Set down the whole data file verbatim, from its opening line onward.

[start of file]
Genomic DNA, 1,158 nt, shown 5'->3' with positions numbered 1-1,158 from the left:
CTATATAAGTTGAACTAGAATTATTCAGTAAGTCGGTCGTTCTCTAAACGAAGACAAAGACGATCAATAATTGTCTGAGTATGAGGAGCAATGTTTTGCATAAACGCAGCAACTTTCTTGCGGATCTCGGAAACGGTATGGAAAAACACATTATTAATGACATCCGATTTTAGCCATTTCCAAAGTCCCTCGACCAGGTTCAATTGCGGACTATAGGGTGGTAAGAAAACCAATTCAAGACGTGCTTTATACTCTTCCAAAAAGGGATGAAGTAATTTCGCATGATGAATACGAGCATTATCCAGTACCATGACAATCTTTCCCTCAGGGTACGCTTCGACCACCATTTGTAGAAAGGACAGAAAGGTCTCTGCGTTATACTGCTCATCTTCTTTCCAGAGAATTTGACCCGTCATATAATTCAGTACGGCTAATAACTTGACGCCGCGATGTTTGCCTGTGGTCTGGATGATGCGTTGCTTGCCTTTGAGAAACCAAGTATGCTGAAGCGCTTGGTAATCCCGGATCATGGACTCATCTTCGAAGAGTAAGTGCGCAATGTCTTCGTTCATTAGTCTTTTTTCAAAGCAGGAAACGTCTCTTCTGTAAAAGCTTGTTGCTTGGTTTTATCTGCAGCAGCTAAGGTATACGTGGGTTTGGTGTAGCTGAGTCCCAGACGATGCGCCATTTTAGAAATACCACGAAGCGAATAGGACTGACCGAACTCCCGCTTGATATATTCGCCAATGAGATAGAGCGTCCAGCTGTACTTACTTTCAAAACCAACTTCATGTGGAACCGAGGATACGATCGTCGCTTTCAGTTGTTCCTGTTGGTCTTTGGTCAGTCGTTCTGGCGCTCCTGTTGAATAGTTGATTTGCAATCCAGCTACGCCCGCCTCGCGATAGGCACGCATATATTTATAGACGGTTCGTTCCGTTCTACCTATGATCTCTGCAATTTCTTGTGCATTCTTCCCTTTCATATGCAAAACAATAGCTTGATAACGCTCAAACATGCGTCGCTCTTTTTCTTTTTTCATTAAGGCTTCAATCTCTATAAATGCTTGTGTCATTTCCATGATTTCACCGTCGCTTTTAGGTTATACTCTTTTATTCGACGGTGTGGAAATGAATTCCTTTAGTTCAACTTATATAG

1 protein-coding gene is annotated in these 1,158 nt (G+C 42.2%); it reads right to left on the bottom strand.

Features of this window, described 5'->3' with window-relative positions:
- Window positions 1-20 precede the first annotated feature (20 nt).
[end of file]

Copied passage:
Genomic DNA, 1,158 nt, shown 5'->3' with positions numbered 1-1,158 from the left:
CTATATAAGTTGAACTAGAATTATTCAGTAAGTCGGTCGTTCTCTAAACGAAGACAAAGACGATCAATAATTGTCTGAGTATGAGGAGCAATGTTTTGCATAAACGCAGCAACTTTCTTGCGGATCTCGGAAACGGTATGGAAAAACACATTATTAATGACATCCGATTTTAGCCATTTCCAAAGTCCCTCGACCAGGTTCAATTGCGGACTATAGGGTGGTAAGAAAACCAATTCAAGACGTGCTTTATACTCTTCCAAAAAGGGATGAAGTAATTTCGCATGATGAATACGAGCATTATCCAGTACCATGACAATCTTTCCCTCAGGGTACGCTTCGACCACCATTTGTAGAAAGGACAGAAAGGTCTCTGCGTTATACTGCTCATCTTCTTTCCAGAGAATTTGACCCGTCATATAATTCAGTACGGCTAATAACTTGACGCCGCGATGTTTGCCTGTGGTCTGGATGATGCGTTGCTTGCCTTTGAGAAACCAAGTATGCTGAAGCGCTTGGTAATCCCGGATCATGGACTCATCTTCGAAGAGTAAGTGCGCAATGTCTTCGTTCATTAGTCTTTTTTCAAAGCAGGAAACGTCTCTTCTGTAAAAGCTTGTTGCTTGGTTTTATCTGCAGCAGCTAAGGTATACGTGGGTTTGGTGTAGCTGAGTCCCAGACGATGCGCCATTTTAGAAATACCACGAAGCGAATAGGACTGACCGAACTCCCGCTTGATATATTCGCCAATGAGATAGAGCGTCCAGCTGTACTTACTTTCAAAACCAACTTCATGTGGAACCGAGGATACGATCGTCGCTTTCAGTTGTTCCTGTTGGTCTTTGGTCAGTCGTTCTGGCGCTCCTGTTGAATAGTTGATTTGCAATCCAGCTACGCCCGCCTCGCGATAGGCACGCATATATTTATAGACGGTTCGTTCCGTTCTACCTATGATCTCTGCAATTTCTTGTGCATTCTTCCCTTTCATATGCAAAACAATAGCTTGATAACGCTCAAACATGCGTCGCTCTTTTTCTTTTTTCATTAAGGCTTCAATCTCTATAAATGCTTGTGTCATTTCCATGATTTCACCGTCGCTTTTAGGTTATACTCTTTTATTCGACGGTGTGGAAATGAATTCCTTTAGTTCAACTTATATAG

1 protein-coding gene is annotated in these 1,158 nt (G+C 42.2%); it reads right to left on the bottom strand.

Features of this window, described 5'->3' with window-relative positions:
- Window positions 1-20 precede the first annotated feature (20 nt).